Your deeper look into The Ultimate
For the 22nd time, the UFC set out to name their “Ultimate Fighter” as “The Ultimate Fighter: Live Finale” hit the Palms Casino in Las Vegas to round up the series’ 15th season. The card was lined with pairings of this season’s housemates with the two remaining finalists set to determine who would be getting the coveted six figure contract.
The evening’s main event featured a welterweight clash with future title hunt implications, as Jake Ellenberger took his six-fight win streak into the Octagon against the unflappable Martin Kampmann. After the smoke cleared at the Palms there was a story book ending, a few questionable stoppages, and a “comeback kid” who more than earned the nickname
There is no weight class hotter than the UFC welterweight division, and “The Hitman” may be the most underrated of the bunch. If you take away the highway robbery he suffered at the hands of the judges against Diego Sanchez and a razor-thin split against Jake Shields, Kampmann would be sitting on seven victories in a row, including his win over Ellenberger. Time and time again the Danish fighter has proven he’s dangerous from bell to bell. Despite getting dropped and battered in the early goings of the fight, Kampmann regained his bearings only to come off the stool in the second frame and score a knockout victory over Ellenberger.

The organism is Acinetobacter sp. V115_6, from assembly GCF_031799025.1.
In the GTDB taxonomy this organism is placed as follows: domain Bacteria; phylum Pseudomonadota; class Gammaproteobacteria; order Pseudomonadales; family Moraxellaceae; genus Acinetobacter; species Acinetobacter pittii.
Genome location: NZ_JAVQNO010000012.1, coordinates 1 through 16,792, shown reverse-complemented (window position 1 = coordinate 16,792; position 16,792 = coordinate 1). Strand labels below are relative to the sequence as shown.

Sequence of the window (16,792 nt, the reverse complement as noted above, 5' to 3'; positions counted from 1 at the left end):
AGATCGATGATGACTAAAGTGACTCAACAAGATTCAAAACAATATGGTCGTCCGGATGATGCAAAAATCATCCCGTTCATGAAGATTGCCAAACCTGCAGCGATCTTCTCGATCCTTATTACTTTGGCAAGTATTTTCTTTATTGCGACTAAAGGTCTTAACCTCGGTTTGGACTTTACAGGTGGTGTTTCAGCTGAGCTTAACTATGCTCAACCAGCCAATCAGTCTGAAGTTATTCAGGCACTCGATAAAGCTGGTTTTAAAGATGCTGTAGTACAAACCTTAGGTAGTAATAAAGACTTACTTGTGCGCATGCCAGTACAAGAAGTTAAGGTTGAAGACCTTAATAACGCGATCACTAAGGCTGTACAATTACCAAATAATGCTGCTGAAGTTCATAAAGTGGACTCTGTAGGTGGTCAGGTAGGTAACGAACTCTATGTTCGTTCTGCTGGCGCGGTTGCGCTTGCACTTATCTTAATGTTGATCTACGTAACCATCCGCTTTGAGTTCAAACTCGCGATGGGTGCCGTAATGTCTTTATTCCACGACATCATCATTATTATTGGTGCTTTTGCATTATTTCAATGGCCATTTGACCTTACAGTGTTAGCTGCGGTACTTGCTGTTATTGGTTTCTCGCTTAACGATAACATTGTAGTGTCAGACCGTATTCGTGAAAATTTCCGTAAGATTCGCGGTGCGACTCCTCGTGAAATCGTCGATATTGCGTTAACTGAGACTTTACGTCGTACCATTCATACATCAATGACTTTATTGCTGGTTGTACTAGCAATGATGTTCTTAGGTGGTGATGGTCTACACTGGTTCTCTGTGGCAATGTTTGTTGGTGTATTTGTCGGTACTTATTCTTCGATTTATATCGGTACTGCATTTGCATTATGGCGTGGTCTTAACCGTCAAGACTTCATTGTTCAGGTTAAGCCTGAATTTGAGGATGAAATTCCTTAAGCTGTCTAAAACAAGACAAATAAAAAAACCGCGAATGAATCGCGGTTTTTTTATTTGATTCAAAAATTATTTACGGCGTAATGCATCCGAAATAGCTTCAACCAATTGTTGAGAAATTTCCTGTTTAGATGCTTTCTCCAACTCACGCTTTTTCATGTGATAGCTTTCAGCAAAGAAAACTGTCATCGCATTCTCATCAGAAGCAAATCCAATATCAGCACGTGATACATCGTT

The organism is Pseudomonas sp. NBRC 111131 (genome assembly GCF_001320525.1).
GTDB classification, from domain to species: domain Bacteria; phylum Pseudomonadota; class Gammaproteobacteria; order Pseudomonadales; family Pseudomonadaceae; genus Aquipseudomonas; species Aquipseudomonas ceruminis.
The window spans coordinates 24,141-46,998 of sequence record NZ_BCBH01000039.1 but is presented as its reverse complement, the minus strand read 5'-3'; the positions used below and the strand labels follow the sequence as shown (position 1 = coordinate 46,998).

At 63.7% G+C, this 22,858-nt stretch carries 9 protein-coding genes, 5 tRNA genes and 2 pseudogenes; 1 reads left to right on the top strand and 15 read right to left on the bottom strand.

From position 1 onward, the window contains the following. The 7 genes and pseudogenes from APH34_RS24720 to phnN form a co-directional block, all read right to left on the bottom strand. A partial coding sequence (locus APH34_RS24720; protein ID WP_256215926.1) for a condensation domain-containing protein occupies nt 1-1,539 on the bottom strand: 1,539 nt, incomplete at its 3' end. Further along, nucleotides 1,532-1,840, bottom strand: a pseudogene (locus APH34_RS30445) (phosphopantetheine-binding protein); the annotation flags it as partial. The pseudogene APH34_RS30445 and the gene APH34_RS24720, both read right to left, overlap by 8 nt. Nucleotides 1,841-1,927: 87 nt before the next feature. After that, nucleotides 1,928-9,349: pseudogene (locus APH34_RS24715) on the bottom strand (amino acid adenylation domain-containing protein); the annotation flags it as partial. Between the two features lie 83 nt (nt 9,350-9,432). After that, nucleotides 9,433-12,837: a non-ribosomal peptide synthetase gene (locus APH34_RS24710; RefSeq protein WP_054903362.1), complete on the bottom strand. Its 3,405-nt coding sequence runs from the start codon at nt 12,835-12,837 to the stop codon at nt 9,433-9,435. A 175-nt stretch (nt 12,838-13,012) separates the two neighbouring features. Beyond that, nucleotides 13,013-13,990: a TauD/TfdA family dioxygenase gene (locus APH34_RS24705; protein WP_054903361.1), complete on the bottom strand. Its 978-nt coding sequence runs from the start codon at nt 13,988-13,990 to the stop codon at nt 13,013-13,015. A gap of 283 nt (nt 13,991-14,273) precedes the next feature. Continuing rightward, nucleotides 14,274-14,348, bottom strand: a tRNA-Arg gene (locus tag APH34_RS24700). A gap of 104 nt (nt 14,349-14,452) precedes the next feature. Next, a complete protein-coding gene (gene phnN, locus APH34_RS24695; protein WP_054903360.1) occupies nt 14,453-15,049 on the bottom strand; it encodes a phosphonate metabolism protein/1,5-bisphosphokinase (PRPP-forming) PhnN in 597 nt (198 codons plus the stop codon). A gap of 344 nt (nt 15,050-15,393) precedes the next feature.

It was a short right hand which set the end in motion, as Ellenberger staggered away looking to create distance. Never being a fighter to lack killer instinct, Kampmann pounced, landing three flush knees on Ellenberger’s chin. The final strike crumpled Ellenberger to the canvas where the fight was immediately stopped by referee Steve Mazzagatti. A bloody Kampmann celebrated, Ellenberger sat in disbelief, and the crowded welterweight division’s upper tier reshuffled.
The spectacular finish was Kampmann’s second consecutive come-from-behind victory. In March he found a “Hail Mary” guillotine choke to put away Thiago Alves and last night it was his striking which made the difference. While Kampmann’s pension for getting caught up in slugfests is cause for concern, his ability to remain dangerous is perhaps his greatest strength. Kampmann’s striking is amongst the division’s best and his ability to finish a fight from anywhere makes him a threat at all times.